CAT of the Oswestry and Roland Morris

A Critical Appraisal of the responsiveness of a patient specific outcome measure compared with the Oswestry Disability Index v2.1 and Roland and Morris Disability Questionnaire


P: For patients with at least a six week history of back and/or leg pain

I: is the patient specific outcome measure

C: as compared to the Oswestry Disability Index and Roland and Morris Disability Questionnaire

O: as responsive



Vincent Gutierrez, PT, MPT, cert. MDT



Ovidsp with title term of “Oswestry”. The results were limited to full text.   73 citations were found with no limit to year published.


Date of Search: February 22,2014



Frost H, Lamb S, Stewart-Brown S. Responsiveness of a Patient Specific Outcome Measure Compared With the Oswestry Disability Index v2.1 and Roland and Morris Disability Questionnaire for Patients With Subacute and Chronic Low Back Pain. Spine 2008;33(22):2450-2457.




The purpose of this study is to assess the responsiveness of the Patient Specific Activity Questionnaire compared to the Oswestry Disability Index v2.1 and the Roland and Morris Disability Questionnaire.


The inclusion criteria were subjects at least 18 years old, with at least a 6-week history of low back pain. Subjects with or without leg pain and/or neurological signs were also included. Subjects were excluded for the following: serious pathologies, gynecological problems, ankylosing spondylitis, tumors, infection, past spinal operations, pregnancy, serious spinal pathology, unable or unwilling to complete questionnaires independently, received physical therapy in the previous month or were referred for intensive functional restoration.


The subjects were randomized to either a physiotherapy advice group or an advice with additional physiotherapy intervention group, which was not described. The subjects completed the following measures both prior to intervention and after 12 months: the Patient Specific Activity Questionnaire (PSAQ), the Oswestry Disability Index v2.1 (ODI), the Roland and Morris Disability Questionnaire (RMDQ), and the Global Transition Rating Scale (GTRS).


Subjects were divided into three groups, based on the GTRS, after 12 months: better, same or worse. The change score was calculated by subtracting the baseline scores from the follow-up scores for the ODI, RMDQ and the PSAQ. A relationship was established between the GTRS and each of the latter three outcome measures using 1 way analysis of variance (ANOVA).


Of the 286 subjects randomized initially, 201 completed the follow-up questionnaire. The PSAQ is responsive among subjects noting improvement, but is less sensitive to those reporting no improvement, when compared to the ODI and RMDQ.



The validity of the study is questionable, as there are flaws in the design. The authors do not account for the patient’s lost to follow-up, which may alter the results of the study. The authors fail to note the differences between the two groups at baseline, with regards to demographics. The authors note that a P value of <0.01 was utilized to differentiate among the outcome measures, which provides for a more limited confidence interval to detect true change.


The authors note the area under an operating receiver operator curve as follows: ODI as 0.752, PSAQ as 0.751 and RMDQ as 0.689. This indicates the order of responsiveness to change respectively.


Because the study results indicate that the tested outcome measure (PSAQ) is less sensitive to those patient’s with little change in status pre-post intervention, it would be prudent to utilize an outcome measure than can assess both small and large changes in status, such as the ODI and RMDQ.



With patients presenting to the clinic with complaints of at least a six week history of low back pain, with or without leg symptoms, the ODI would be the most effective to assess change.



Author: Dr. Vince Gutierrez, PT, cert. MDT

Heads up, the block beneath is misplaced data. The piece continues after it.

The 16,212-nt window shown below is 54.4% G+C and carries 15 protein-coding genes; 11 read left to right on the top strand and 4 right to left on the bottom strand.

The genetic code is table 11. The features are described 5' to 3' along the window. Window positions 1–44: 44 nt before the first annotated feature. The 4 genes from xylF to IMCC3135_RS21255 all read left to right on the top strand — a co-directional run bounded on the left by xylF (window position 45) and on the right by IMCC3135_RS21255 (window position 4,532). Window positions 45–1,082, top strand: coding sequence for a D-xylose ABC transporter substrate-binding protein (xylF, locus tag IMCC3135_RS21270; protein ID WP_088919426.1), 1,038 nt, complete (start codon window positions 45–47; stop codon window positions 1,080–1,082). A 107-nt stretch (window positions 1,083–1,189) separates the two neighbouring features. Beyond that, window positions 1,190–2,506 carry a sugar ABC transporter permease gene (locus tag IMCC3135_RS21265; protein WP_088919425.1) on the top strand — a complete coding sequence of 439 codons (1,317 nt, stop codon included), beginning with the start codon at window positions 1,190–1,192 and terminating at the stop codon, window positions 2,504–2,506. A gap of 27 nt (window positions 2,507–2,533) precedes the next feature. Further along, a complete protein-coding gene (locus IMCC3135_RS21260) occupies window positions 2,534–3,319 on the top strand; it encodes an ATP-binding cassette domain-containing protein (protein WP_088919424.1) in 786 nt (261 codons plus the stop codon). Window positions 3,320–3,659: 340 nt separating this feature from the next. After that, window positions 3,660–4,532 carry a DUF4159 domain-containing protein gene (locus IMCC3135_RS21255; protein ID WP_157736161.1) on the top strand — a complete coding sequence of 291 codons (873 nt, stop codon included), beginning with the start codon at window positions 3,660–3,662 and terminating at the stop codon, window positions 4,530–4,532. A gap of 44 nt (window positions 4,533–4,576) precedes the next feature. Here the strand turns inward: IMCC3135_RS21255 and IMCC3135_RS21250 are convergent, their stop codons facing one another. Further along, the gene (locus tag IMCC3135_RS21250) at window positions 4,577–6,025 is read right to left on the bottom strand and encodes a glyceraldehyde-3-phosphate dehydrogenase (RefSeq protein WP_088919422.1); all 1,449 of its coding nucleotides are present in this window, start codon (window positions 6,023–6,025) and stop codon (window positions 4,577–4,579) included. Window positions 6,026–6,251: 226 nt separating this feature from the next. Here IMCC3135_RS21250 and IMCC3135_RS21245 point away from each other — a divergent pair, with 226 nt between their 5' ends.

After having dedicated 8 years to growing my knowledge regarding the profession of physical therapy, it seems only fitting that I join the social media world in order to spread a little of the knowledge that I have gained over the years. This by no means is meant to act in place of a one-one medical consultation, but only to supplement your baseline knowledge in which to choose a practitioner for your problem. Having completed a Master of Physical Therapy degree, the MDT (Mechanical Diagnosis and Therapy) certification and currently finishing a post-graduate doctorate degree, I have spent the previous 12 years in some sort of post-baccalalaureate study. Hopefully the reader finds the information insightful and uses the information in order to make more informed healthcare decisions. MISSION STATEMENT: My personal mission statement is as follows: As a professional, I will provide a thorough assessment of your clinical presentation and symptoms in order to determine both the provocative and relieving positions and movements. The assessment process and ensuing treatment will be based on current and relevant evidence. Furthermore, I will educate the patients regarding their symptoms and their likelihood of improving with either skilled therapy, an independent exercise program, spontaneous recovery or if the patient should be referred to a separate specialist to possibly provide a more rapid resolution of symptoms. Respecting the patient’s limited resources is important and I will provide an accurate overview of the prognosis within 7 visits, again based on current research. My goal is to empower the patient in order to take charge of both the symptomatic resolution and return to full function with as little dependence on the therapist as possible. Personally, I strive to be an example for family and friends. My goal is to demonstrate that success is not a byproduct of situations, but a series of choices and actions. I will mentor those, in any way possible, that are having difficulty with the choices and actions for success. I will continue to honor my family’s “blue-collar” roots by working to excel at my chosen career and life situations. I choose to be a leader of example, and not words, all the while reducing negativity in my life. I began working towards the professional aspect of the mission statement while still in physical therapy school. By choosing an internship that emphasized patient care and empowering the patient, instead of the internship that was either closest to home or where I knew that I would have the easiest road to graduation, I took the first step towards learning how to utilize the evidence to teach patients how to reduce their symptoms. I continued this process by completing Mechanical Diagnosis and Therapy courses A-D and passing the credentialing exam. I will continue to pursue my clinical education through CEU’s on MDT and my goal is to obtain the status of Diplomat of MDT. Returning back to school for the t-DPT was a major decision for me, as resources (i.e. time and money) are limited. My choice was between saving money for the Dip MDT course (about 15,000 dollars) and continuing on with the Fellowship of American Academy of Orthopedic Manual Physical Therapists (FAAOMPT) (about 5,000 dollars), as these courses are paired through the MDT curriculum or returning to school to work towards a Doctorate of Physical Therapy degree. I initially planned on saving for the Dip MDT and FAAOMPT, but life changes forced me to re-evaluate my situation. The decision then changed to return for the tDPT, as my employer paid for a portion of the DPT program. My goal for applying to and finishing the Dip MDT and FAAOMPT is 10 years. This is how long I anticipate that it will take to finish paying student loans and save for both programs, based on the current rate of payment. I don’t know if I will ever accomplish what I set forth in the mission statement, but I do know that it will be a forever struggle to maintain this standard that I set for myself.